As an ethnomusicologist-in-training, I was very inspired and encouraged to see the breadth of projects being pursued by other scholars. Of particular interest to my own work, this included several presentations seeking to bring together ethnomusicology and music education considerations. Moreover, the extent to which research and ethnographic methodologies were analyzed was very refreshing. The vast majority of what we consider ethnomusicological work is pursued through fieldwork and ethnographic methodologies, including projects that seek to advocate for or otherwise support the communities being researched. As such, reflexive, critical discussion around ethics and research techniques is imperative, perhaps especially in such applied ethnomusicology work. Memorably, T.M. Scruggs spoke about the importance of evaluability,especially in terms of economics, in El Sistema; Muriel Swijghuisen Reigersberg reflected on the Institutional Review Board (IRB) process in relation to applied ethnomusicology; Oliver Shao offered ideas of “critical activist ethnography” based on his own recent fieldwork; and several conversations arose about the economies and professionalization processes of ethnomusicology academia. I also appreciated that several scholars – including Andy McGraw, David McDonald, and Sally Treloyn – offered deeply thoughtful and provocative reflections about their own roles, subjectivities, and associated discomforts as ethnomusicologists in relation to their projects and collaborators.
MOMRI Moving Forward:
Following this conference, the obvious question becomes: what can MOMRI contribute to the field of music and peacebuilding? Based on several discussions with participants at the conference, our research on “the potential application of music in peacebuilding activities” can offer a global view of the topic from the angle of the various issues pertaining to peacebuilding (conflict transformation, social justice, human rights, ecosystem conservation and the like) and then from this bird’s eye view, we can help connect the dots between what appears to be a huge number of disparate research endeavors and activities on the ground. We hope to help highlight the links between various ethnomusicological projects, and also show the connections with other fields, such as music psychology/sociology/education/ecology/ or music and development and more.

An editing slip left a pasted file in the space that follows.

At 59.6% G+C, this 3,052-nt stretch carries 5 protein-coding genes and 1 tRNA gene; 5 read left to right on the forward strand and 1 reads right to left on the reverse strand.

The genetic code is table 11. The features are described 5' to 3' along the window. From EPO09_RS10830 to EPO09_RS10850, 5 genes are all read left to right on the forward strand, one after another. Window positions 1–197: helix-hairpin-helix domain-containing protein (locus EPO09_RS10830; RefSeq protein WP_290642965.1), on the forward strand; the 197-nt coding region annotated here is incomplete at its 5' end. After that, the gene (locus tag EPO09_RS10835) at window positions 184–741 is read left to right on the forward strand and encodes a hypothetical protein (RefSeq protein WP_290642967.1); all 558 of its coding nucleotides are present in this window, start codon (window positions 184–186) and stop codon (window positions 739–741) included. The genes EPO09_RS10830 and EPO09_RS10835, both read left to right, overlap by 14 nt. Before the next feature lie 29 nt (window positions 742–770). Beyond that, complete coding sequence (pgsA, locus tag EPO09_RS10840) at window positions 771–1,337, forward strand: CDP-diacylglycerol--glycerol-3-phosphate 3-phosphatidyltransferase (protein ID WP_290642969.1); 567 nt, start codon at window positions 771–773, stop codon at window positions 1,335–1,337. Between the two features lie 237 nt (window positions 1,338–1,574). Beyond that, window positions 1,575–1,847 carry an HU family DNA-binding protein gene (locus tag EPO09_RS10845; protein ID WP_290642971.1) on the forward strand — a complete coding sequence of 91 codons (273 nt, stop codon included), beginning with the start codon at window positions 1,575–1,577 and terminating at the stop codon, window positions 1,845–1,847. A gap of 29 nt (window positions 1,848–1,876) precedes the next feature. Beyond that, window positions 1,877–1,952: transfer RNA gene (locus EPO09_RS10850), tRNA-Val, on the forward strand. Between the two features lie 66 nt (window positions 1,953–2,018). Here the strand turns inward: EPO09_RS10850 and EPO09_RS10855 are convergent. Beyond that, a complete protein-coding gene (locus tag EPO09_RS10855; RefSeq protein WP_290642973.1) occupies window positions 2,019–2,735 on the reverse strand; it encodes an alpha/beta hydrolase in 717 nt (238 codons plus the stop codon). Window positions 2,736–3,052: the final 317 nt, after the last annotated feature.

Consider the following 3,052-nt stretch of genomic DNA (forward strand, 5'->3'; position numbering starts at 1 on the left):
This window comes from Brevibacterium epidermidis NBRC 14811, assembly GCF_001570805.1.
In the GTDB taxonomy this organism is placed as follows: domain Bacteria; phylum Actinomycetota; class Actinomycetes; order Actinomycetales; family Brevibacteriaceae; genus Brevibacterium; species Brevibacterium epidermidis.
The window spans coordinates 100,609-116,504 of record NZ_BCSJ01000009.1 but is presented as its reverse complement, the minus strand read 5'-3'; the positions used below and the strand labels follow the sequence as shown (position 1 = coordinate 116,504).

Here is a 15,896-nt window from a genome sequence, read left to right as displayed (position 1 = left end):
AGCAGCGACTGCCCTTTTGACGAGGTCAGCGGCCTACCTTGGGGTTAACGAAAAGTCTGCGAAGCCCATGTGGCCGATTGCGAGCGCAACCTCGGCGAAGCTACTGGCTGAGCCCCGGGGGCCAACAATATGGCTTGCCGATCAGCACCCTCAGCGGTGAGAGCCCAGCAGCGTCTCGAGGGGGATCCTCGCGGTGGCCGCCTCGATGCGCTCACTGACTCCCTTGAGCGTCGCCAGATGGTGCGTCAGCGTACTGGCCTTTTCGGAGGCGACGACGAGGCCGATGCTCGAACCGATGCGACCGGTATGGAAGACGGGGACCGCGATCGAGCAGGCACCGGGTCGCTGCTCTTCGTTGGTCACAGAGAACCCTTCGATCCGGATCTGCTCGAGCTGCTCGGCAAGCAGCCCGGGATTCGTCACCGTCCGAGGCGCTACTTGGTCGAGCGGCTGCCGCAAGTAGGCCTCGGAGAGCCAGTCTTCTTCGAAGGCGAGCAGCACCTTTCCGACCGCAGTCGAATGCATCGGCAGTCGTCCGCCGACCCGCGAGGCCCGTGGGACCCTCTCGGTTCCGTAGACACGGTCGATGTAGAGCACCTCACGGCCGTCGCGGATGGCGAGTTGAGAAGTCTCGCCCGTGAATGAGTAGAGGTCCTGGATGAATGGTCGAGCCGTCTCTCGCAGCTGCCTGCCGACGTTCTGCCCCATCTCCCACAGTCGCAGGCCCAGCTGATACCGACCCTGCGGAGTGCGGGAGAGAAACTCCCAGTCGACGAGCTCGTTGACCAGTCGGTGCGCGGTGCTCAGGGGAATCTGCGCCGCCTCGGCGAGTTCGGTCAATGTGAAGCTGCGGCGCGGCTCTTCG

We were pleased to meet several researchers very interested in hearing about MOMRI and our activities. They will be valuable contacts for us in the future, possibly contributing to our publications and other projects. A similar applied ethnomusicology conference is to be held in Cape Breton, Canada in October 2016 (Craig’s home area!). We hope that a couple of us might be able to attend. We also plan to continue connecting with the commissions and special interest groups within SEM and ICTM on applied ethnomusicology and ethnomusicology and violence. In this way, we can have a better understanding about music and peacebuilding from an ethnomusicology perspective, and we can also share peacebuilding praxis with them in this forum.
Our participation as MOMRI research fellows in this forum has been an eye opener regarding two main insights: first, research and activities that fall in the category of “music and peacebuilding” have been conducted for decades by ethnomusicologists and a tremendous amount of work has already been done. Second, we are in a position to be of service if we can offer a global vision that helps connecting the dots.
The new contacts we have made in Limerick, as well as the countless insights and original ideas we were offered will keep us happily busy for a long time.